BioShock Infinite returns with its latest expansion, Burial at Sea Episode 1. This is the first half of a brand new story expansion for Infinite. In it, players are taken from the sky and back deep into the sea.
What Is it?
BioShock Infinite’s Booker and Elizabeth return for the new story presented in this first episode of Burial at Sea. The story returns to BioShock’s original city of Rapture setting. It’s 1959 and the glistening city is on the brink of turning it into the decrepid world of which we were first introduced.. If you’re familiar with how the universe’s dimensions work in Infinite, you’ll be able to understand how Booker and Elizabeth can exist in this world and time frame.
Booker, still a detective, is approached by a far different Elizabeth from the one we’ve come to know. She’s more mysterious to Booker and no longer needs rescuing. Instead she’s there to push Booker to find a girl who is presumed to be dead. Elizabeth clearly knows far more about the situation than she’s letting on, which drives our curiosity about what exactly is going on.
The story and setting definitely fits within the BioShock universe. It’s not hard to imagine and feel comfortable with Booker and Elizabeth in this new yet familiar setting. What’s concerning, though, is how episodes will progress and how much the story will take advantage of its dimensional device. The episode ties up decently well. There wasn’t an immediate “I must know what comes next” feeling when I was done. It will be important for the remaining episode to tie everything together and show the connections between the worlds. If it doesn’t, or can’t, this may prove to be a fan service return to Rapture and nothing more.
Why Should I Care?
Fan service or not, Burial at Sea still provides an interesting setting. When we were first introduced to Rapture, it was falling apart. Debris and water flooded hallways. Psychotic, plasmid-addicted splicers roamed the halls. It felt like a war zone. Burial at Sea shows a bustling rapture. The city is filled with mostly happy people living a privileged life under the sea. Much of the first half of BAS will have you exploring the “streets” of Rapture. It will offer some back story about how Rapture fell.
Don’t expect a full prequel. Only a handful of citizens you’ll encounter will be discussing the ongoing fight between Andrew Ryan and Frank Fontaine. Burial at Sea gives you just enough back story to tie it to the original game. That perhaps leaves more room to explain Rapture’s fall in future episodes, or it’s just a tease. Either way, it’s nice not to feel as though you’re specifically playing a prequel. The story stands well enough on its own.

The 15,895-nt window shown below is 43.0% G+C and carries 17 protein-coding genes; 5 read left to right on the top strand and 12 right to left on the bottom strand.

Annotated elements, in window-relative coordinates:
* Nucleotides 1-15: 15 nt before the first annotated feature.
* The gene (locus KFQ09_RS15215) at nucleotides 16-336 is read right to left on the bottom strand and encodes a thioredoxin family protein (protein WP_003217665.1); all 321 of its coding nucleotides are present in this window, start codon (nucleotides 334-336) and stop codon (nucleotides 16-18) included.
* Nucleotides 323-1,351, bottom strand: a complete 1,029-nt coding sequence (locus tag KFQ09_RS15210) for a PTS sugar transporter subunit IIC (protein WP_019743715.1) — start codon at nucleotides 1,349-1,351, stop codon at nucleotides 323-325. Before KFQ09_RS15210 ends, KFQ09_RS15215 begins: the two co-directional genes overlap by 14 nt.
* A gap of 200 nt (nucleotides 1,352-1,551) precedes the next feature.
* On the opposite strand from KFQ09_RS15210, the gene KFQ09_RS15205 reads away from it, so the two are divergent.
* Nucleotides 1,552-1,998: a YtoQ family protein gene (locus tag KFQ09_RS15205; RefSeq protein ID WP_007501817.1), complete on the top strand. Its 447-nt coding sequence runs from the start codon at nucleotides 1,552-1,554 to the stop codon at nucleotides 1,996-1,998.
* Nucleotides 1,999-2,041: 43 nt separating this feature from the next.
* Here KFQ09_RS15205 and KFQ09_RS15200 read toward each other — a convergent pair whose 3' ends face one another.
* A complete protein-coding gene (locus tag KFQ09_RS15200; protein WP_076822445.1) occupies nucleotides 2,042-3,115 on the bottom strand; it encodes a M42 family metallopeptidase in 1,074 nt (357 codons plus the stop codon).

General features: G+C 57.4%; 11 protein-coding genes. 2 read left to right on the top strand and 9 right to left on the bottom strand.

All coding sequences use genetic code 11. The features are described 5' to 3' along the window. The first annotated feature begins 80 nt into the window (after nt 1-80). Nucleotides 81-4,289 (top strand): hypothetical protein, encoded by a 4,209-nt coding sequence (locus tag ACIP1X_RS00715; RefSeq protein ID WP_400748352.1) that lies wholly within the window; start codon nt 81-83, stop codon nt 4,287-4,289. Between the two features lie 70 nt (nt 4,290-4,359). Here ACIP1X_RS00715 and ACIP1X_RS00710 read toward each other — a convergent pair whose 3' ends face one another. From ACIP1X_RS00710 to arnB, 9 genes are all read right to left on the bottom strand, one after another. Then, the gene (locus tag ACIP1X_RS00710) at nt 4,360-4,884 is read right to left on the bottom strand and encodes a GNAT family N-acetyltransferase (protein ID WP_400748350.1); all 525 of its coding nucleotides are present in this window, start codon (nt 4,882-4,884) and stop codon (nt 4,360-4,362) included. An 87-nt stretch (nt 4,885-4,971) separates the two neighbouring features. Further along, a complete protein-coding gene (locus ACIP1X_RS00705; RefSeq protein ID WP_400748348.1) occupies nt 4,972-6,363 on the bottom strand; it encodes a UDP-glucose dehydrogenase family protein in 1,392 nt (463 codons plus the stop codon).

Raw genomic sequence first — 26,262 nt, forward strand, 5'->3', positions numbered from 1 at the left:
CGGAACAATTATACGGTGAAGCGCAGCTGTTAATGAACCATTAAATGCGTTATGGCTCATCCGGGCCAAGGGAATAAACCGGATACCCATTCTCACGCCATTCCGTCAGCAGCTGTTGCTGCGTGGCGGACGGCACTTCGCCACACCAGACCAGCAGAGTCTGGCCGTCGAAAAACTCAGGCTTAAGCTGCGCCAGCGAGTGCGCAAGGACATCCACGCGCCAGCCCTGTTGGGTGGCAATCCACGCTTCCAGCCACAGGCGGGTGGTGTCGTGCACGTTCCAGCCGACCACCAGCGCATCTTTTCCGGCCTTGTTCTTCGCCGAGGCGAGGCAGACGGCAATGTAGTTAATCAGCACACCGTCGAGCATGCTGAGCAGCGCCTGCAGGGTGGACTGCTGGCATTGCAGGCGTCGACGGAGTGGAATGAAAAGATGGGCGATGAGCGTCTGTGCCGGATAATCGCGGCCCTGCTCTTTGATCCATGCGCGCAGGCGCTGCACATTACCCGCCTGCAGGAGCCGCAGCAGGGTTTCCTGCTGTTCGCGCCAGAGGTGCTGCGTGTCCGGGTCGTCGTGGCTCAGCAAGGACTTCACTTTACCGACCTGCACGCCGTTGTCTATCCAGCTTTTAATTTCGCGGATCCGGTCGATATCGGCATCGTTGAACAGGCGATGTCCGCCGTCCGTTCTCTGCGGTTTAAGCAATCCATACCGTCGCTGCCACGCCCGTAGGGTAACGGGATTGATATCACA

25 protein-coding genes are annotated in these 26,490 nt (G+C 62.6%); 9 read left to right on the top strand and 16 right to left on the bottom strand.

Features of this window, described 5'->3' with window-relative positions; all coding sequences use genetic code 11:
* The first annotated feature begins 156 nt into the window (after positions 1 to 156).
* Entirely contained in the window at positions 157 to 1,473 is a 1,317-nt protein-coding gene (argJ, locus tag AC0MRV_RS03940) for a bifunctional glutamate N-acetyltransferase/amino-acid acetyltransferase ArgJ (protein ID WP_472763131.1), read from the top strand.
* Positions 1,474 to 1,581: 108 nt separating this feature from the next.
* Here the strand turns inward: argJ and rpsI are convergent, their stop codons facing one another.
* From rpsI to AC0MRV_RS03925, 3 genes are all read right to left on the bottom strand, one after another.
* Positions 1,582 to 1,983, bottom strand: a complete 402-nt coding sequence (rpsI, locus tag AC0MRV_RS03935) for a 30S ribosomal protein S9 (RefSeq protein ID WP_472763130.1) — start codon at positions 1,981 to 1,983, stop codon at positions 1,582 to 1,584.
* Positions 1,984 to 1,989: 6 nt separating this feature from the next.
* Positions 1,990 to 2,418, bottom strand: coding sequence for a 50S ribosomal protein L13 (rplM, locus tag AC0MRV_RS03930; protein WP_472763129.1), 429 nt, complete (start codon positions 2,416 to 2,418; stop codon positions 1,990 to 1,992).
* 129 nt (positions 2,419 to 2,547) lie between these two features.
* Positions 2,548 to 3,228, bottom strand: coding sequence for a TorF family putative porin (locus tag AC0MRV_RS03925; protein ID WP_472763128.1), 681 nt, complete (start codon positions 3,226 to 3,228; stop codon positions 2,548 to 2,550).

The further I progressed, the more I felt like I was back in the original Rapture. The world became darker; creepier. Eerie voices fill the air and attackers would unexpectedly show their faces. At one point, a baby carriage slowly drifted towards me, having been pushed by no one. Sound familiar? If you played the first BioShock, it should. Perhaps too much.
There were times where it felt too much like the original game. And while the areas you roam in Burial at Sea aren’t the same, the scenes came dangerously close to full replication from BioShock. It never quite got to that point though. The scenes would play out differently and I would keep moving along. But it was hard to shake off the feeling that I was going to get recycled pieces. That was by far the scariest element of the game, far more than some of the mechanics.
The combat is a mix between original BioShock and Infinite. The shared elements, such as powers and weapons, are back to their Rapture names. Vigors are replaced by plasmids, but the Skyhook is the Air Grabber (a far less catchy name). There are two new introductions: Old Man Winter (a plasmid) and the Radar Range (a weapon). Old Man Winter is a better version of the Winter Blast plasmid, so it’s a welcome addition. The Radar Range is a powerful weapon but not obtained until very late in the episode, so it isn’t used too often. Elizabeth, clearly meant to be strong, returns to her “Booker, catch!” mode by throwing a helpful item at you periodically. Combat plays out well. But non-combat movement felt clunky. Be aware of getting stopped in your tracks by the slightest divot in the ground. Worse yet, watch out for Elizabeth. When not in combat, she gets far too much in your face and occasionally blocks your path in narrow areas. It happens often enough to be noticeably irritating.
What Makes It Worth My Time And Money?
As it is the popular thing to do, BioShock Infinite originally released with the option to buy a Season Pass. That provided $20 access to future downloadable content, including the previously released Clash in the Clouds and these episodes of Burial at Sea. Under that price, Burial at Sea is worth the download and attention, if you’ve just had Infinite sitting around. However, the standalone price for episode one of Burial at Sea is $15.
For what you get, roughly 4 hours of gameplay is you explore a lot, is a steep price. The episode can be easily finished in a single run through within 3 hours without trying too hard. It’s hard to necessarily recommend the episode at that price. The expansion seems to stall just as it starts to get going, which becomes a bit jarring.
If you’re going to look into playing Burial at Sea on a standalone price, I would recommend waiting for a price drop or sale.